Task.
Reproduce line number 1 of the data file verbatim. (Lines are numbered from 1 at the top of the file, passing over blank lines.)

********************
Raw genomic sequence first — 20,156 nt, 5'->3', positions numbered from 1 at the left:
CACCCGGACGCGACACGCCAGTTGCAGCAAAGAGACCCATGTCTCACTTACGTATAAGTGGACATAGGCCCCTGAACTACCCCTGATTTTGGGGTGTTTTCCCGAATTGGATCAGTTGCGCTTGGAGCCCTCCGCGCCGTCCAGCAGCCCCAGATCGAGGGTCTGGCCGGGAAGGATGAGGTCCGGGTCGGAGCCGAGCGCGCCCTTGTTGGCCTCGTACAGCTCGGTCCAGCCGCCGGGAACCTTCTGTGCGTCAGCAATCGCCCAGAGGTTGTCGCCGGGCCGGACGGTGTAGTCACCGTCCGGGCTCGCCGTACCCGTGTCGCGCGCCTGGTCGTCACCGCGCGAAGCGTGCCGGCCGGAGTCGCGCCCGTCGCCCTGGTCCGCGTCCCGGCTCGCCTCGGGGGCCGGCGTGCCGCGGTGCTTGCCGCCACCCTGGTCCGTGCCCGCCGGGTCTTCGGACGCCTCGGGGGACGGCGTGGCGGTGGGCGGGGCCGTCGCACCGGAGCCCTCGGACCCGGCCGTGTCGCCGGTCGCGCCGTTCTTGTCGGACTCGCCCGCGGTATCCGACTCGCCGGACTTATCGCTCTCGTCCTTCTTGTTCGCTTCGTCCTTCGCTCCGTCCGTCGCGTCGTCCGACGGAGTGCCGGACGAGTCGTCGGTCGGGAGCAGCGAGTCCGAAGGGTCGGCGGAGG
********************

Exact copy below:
Raw genomic sequence first — 20,156 nt, 5'->3', positions numbered from 1 at the left: